Removing, detaching, or taking parts from a motor vehicle is a criminal offense in Colorado. This includes taking a license plate off of a vehicle. Theft of motor vehicle parts is a separate offense from general criminal theft and may result in higher penalties. Stealing a license plate is generally classified as a misdemeanor; however, depending on the value of theft involved, vehicle parts theft can be charged as a felony.
In this article, our Colorado criminal defense lawyers will address:
- 1. What is theft of motor vehicle parts in Colorado?
- 2. Is license plate theft the same as motor vehicle parts theft?
- 3. How does the prosecutor prove I am guilty of motor vehicle parts theft?
- 4. What are the penalties for motor vehicle parts theft?
- 5. What are defenses to parts theft charges?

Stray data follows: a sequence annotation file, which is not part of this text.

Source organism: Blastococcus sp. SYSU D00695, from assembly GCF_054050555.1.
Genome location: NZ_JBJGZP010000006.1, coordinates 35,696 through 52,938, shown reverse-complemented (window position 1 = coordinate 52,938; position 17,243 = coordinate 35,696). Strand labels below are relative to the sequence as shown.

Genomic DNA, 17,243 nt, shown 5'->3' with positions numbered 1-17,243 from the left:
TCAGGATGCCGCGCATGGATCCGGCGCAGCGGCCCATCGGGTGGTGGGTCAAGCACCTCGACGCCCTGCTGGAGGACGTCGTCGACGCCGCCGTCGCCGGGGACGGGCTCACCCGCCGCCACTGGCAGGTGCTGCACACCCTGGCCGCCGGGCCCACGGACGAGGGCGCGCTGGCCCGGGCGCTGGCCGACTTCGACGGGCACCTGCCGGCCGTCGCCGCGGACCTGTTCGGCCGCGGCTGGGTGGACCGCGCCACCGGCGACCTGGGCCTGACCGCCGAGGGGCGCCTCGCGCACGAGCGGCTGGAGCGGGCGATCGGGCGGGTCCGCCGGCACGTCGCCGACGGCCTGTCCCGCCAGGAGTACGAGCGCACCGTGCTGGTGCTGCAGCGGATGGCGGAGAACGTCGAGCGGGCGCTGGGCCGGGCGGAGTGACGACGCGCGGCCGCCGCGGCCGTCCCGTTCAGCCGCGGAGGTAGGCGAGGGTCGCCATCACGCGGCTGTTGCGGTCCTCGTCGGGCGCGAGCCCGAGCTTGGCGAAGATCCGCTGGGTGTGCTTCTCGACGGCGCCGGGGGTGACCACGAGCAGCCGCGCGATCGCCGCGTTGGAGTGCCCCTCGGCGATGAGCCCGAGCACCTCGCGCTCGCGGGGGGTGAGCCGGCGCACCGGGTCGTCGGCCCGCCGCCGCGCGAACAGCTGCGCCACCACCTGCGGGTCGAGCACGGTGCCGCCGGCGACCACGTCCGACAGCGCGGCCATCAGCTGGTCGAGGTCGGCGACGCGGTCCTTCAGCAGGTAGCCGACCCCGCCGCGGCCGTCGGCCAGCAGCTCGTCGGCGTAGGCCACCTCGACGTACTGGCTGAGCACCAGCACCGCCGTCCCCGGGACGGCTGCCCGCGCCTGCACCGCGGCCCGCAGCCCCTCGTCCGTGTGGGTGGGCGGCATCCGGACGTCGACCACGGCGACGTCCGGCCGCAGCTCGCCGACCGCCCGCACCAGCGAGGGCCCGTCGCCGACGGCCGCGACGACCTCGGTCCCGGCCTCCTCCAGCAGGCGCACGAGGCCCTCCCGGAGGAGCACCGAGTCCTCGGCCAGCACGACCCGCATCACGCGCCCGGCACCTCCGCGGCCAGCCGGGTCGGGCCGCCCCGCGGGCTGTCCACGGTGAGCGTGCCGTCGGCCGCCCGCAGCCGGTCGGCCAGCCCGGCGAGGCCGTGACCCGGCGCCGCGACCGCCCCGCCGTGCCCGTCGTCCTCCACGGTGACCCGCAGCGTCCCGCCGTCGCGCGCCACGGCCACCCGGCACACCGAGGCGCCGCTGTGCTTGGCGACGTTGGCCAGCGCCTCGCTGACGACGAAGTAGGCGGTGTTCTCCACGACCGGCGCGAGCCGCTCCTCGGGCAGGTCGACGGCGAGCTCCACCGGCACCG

- 6. Related Offenses
Under Colorado law, removing, detaching, or taking any part from a motor vehicle with criminal intent is a criminal offense. This includes equipment, attachments, and accessories. Aiding, abetting, or assisting another in the commission of motor vehicle parts theft is also a criminal offense, with the same potential penalties as the person who committed the crime.
Motor vehicles are targets for parts theft. In many cases, the parts are more valuable to resell than the entire car because the individual parts are more difficult to track than a vehicle. Individual parts can be divided up among multiple individuals and sold to multiple buyers. In some cases, a valuable car part can be taken off a car in a matter of minutes and sold for cash the same day.
Some of the most commonly stolen car parts include:
- Catalytic Converters
- Stereo Equipment
- GPS Units
- Video Entertainment Systems
- Emblems and Logos
There is a separate provision for theft of a license plate under CRS 42-5-104.1 Theft of a license plate is a class 1 misdemeanor. Individuals may take a license plate off of a car to put on another car to obscure the ownership and status of another vehicle. This can be used to hide the real license plate of a car to be used for unlawful activity, or hide the status of a stolen vehicle with an unrelated license plate.